College Algebra
Tutorial 21: Absolute Value Equations
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Learning Objectives
After completing this tutorial, you should be able to:
 Solve absolute value equations.

Introduction
In this tutorial, I will be stepping you through how to solve equations
that have absolute values in them. We will first go over the definition
of absolute value and then use that to help us solve our absolute value
equations. You will find that when you have an absolute value expression
set equal to a positive number, you will end up with two equations that
you will need to solve to get your solutions. Since the absolute
value of any number other than zero is positive, it is not permissible
to set an absolute value expression equal to a negative number. So,
if your absolute value expression is set equal to a negative number, then
you will have no solution. The two main things that you need to know
from your past that will help you work the types of problems in this tutorial
is how to solve linear and quadratic equations. If you need a review
on solving linear equations, feel free to go to Tutorial
14: Linear Equations in One Variable. If you need a
review on solving quadratic equations, feel free to go to Tutorial
17: Quadratic Equations. Ready, set, GO!!! 
Tutorial
A lot of people know that when you take the absolute value of a number
the answer is positive, but do you know why? Let's find out:
The absolute value measures the DISTANCE a number is away from the
origin (zero) on the number line. No matter if the number is
to the left (negative) or right (positive) of zero on the number line,
the DISTANCE it is away from zero is going to be positive. Hence, the absolute
value is always positive (or zero if you are taking the absolute value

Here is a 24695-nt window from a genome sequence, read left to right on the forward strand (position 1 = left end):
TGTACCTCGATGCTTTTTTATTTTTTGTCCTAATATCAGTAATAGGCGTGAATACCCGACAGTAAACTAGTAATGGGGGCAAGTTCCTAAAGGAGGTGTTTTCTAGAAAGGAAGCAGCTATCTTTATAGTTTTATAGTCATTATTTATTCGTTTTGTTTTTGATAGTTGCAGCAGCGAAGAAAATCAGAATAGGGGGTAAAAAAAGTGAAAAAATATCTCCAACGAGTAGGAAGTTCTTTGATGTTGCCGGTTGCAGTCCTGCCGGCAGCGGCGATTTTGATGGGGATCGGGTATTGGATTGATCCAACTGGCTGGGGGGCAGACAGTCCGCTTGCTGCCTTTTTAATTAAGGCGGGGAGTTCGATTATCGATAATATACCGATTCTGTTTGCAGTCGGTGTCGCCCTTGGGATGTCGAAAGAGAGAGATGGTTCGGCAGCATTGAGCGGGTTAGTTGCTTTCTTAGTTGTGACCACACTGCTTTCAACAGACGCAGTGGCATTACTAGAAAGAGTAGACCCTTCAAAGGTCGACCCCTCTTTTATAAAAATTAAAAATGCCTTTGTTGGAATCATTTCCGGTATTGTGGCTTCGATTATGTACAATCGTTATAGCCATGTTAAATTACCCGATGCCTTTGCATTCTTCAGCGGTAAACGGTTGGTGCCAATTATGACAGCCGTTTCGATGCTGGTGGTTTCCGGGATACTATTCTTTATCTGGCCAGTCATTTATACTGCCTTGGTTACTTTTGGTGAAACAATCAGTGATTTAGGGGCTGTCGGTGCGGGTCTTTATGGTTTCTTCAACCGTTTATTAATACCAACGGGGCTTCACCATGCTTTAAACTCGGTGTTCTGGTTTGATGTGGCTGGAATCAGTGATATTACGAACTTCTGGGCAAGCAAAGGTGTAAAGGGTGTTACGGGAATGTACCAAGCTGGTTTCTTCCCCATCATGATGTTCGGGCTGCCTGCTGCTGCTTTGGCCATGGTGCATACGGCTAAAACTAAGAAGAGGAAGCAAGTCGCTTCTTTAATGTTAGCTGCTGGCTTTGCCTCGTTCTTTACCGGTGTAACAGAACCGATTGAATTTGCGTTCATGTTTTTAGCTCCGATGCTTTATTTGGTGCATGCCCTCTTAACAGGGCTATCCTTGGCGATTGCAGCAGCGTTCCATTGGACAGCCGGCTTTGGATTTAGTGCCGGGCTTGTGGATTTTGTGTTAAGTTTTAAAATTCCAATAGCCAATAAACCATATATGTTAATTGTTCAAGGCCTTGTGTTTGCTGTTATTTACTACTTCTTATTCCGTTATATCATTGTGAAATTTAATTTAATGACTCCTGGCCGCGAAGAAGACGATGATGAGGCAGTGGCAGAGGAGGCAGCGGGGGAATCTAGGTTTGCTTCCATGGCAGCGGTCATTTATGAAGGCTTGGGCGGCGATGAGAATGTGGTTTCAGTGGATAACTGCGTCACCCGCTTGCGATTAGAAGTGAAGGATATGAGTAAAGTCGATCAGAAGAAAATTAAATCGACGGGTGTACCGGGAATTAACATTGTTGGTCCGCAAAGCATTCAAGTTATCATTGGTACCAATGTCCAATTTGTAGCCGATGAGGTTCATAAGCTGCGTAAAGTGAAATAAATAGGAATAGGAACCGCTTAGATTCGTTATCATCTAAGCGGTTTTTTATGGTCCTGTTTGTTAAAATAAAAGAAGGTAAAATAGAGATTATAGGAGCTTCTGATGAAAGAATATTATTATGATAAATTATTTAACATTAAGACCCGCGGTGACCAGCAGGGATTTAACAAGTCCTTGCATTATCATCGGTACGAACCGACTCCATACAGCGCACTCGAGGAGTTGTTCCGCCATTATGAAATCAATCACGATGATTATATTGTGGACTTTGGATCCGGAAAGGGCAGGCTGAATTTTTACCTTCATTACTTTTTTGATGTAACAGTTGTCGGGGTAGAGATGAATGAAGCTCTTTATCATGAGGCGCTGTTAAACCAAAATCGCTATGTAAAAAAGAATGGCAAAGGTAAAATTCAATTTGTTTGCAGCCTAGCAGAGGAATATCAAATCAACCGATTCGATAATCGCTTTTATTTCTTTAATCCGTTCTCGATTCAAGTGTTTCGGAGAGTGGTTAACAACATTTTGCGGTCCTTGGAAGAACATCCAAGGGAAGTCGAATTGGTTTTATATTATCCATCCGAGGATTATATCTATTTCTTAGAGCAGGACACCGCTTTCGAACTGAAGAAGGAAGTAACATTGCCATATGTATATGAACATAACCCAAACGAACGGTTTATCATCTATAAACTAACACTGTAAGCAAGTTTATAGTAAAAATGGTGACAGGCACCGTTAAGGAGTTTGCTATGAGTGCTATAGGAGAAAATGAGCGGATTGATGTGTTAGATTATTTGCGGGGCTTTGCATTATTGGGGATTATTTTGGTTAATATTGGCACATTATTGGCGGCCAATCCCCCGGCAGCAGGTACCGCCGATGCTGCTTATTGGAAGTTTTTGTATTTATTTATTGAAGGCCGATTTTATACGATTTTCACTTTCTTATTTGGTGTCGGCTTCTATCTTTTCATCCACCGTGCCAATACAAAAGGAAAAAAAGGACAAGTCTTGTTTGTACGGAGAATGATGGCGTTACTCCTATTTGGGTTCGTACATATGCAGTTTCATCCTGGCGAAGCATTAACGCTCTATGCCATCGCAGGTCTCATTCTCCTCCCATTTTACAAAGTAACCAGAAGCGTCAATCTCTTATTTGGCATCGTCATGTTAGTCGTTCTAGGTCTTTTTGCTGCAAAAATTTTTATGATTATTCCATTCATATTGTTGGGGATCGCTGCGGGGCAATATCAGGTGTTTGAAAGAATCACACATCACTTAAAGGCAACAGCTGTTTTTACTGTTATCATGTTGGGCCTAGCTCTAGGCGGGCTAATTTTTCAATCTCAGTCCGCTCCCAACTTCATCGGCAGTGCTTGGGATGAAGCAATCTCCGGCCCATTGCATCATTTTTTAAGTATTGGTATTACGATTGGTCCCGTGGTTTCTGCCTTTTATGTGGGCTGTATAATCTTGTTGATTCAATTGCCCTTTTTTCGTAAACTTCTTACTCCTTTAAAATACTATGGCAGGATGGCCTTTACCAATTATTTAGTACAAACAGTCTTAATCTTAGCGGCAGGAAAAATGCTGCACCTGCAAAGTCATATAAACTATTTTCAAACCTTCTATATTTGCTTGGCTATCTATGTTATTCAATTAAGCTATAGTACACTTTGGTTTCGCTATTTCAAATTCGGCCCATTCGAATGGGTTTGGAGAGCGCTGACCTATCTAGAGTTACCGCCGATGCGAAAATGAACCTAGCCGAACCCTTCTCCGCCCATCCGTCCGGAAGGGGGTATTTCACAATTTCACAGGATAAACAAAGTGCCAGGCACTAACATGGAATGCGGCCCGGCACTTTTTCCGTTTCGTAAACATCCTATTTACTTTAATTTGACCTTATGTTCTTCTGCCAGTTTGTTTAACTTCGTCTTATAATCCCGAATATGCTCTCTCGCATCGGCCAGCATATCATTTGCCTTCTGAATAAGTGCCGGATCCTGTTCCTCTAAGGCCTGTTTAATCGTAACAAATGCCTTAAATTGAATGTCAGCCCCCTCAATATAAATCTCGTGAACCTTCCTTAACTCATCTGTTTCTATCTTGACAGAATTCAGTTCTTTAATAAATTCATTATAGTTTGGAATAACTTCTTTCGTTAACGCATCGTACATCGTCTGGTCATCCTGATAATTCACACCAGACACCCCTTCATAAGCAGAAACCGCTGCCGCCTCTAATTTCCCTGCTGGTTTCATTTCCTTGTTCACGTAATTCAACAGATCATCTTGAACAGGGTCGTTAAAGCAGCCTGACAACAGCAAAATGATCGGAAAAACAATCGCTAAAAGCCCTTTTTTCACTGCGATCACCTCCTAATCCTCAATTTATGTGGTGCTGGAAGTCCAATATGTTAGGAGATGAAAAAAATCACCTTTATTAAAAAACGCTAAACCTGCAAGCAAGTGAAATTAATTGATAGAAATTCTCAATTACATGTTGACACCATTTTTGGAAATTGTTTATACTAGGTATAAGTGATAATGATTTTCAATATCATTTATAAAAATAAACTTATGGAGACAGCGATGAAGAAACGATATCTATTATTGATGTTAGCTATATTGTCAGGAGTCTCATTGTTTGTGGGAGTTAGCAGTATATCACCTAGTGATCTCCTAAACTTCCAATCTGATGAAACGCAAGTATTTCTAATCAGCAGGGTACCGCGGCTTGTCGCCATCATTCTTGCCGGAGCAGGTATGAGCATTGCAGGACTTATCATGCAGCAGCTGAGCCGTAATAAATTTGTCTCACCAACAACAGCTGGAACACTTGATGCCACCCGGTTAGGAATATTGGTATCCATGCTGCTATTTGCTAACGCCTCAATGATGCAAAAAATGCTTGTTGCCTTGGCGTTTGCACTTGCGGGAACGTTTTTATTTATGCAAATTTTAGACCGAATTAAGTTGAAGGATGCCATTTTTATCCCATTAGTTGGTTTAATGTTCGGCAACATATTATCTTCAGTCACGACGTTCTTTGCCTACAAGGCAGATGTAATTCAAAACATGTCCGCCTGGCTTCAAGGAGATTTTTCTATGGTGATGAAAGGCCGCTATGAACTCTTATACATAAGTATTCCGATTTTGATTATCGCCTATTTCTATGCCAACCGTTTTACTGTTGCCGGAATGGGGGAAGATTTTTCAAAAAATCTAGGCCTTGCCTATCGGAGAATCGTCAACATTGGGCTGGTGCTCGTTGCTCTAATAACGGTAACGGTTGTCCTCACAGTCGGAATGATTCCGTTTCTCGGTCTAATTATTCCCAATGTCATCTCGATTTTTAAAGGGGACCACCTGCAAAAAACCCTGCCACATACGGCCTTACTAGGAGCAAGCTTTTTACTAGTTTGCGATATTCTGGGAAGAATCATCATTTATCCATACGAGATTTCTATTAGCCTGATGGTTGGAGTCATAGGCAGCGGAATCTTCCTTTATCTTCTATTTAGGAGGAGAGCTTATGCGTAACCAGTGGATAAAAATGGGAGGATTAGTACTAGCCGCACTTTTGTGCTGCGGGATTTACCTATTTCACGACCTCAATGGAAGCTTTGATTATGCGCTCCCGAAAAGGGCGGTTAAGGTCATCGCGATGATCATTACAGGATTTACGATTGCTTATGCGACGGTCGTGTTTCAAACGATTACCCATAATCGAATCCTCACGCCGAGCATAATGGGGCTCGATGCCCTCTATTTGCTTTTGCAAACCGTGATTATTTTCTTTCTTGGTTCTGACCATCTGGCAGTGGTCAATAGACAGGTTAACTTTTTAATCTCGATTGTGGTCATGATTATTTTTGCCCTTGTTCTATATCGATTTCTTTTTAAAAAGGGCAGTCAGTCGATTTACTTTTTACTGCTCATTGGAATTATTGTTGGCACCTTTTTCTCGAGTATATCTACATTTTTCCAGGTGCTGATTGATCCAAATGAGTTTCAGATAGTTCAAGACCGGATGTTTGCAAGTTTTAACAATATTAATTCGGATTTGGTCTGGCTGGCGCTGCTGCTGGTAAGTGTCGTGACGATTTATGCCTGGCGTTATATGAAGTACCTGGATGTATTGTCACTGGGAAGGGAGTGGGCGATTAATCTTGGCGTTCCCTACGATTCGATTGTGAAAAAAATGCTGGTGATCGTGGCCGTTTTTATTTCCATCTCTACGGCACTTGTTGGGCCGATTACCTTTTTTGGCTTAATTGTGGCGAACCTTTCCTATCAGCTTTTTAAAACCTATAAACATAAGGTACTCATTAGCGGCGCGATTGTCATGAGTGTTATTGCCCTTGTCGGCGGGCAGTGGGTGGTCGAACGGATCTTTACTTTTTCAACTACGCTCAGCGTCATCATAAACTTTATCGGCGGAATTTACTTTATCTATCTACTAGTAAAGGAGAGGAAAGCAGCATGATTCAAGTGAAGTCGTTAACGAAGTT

of 0).
Example
1: What two numbers have an absolute value of 7?
View a video of this example

If you said 7 and 7, you are correct  good for you.
Now, I want to explain the thought behind it because this is going to
help us to understand how to solve absolute value equations.
I really want to emphasize the fact that there are two numbers that are
the same distance away from the origin, the positive number and its opposite.
The thought behind this is there are two places on the number line that
are 7 units away from zero  both 7 and 7.

Solving an Absolute Value Equation

Step 1: Use the
definition of absolute value to set up the equation without absolute values. 
If d is POSITIVE and x
= d, then
x = d OR x =
d
(two equations are set up)

If d is NEGATIVE and x
= d, then
No solution
This is because distance (d)
can not be negative.

Step 2: Solve the equations
set up in step 1. 
We need to think about what value(s) are 7 units away from zero
on the number line.
Using the definition of absolute value, there will be two equations
that we will need to set up to get rid of the absolute value because there
are two places on the number line that are 7 units away from zero: 7 and
7. 
First equation:

*Setting inside linear expression = to 7
*Inv. of add. 5 is sub. 5
*Inv. of mult. by 3 is div. by 3

Second equation:

*Setting inside linear expression = to 7
*Inv. of add. 5 is sub. 5
*Inv. of mult. by 3 is div. by 3 
When we plug 2/3 in for x, we end up with
the absolute value of 7 which is 7. When we plug 4 in for x,
we end up with the absolute value of 7 which is also 7.
If you would have only come up with an answer of x = 2/3, you would not have gotten all solutions to this problem.
Again, it is important to note that we are using the definition of absolute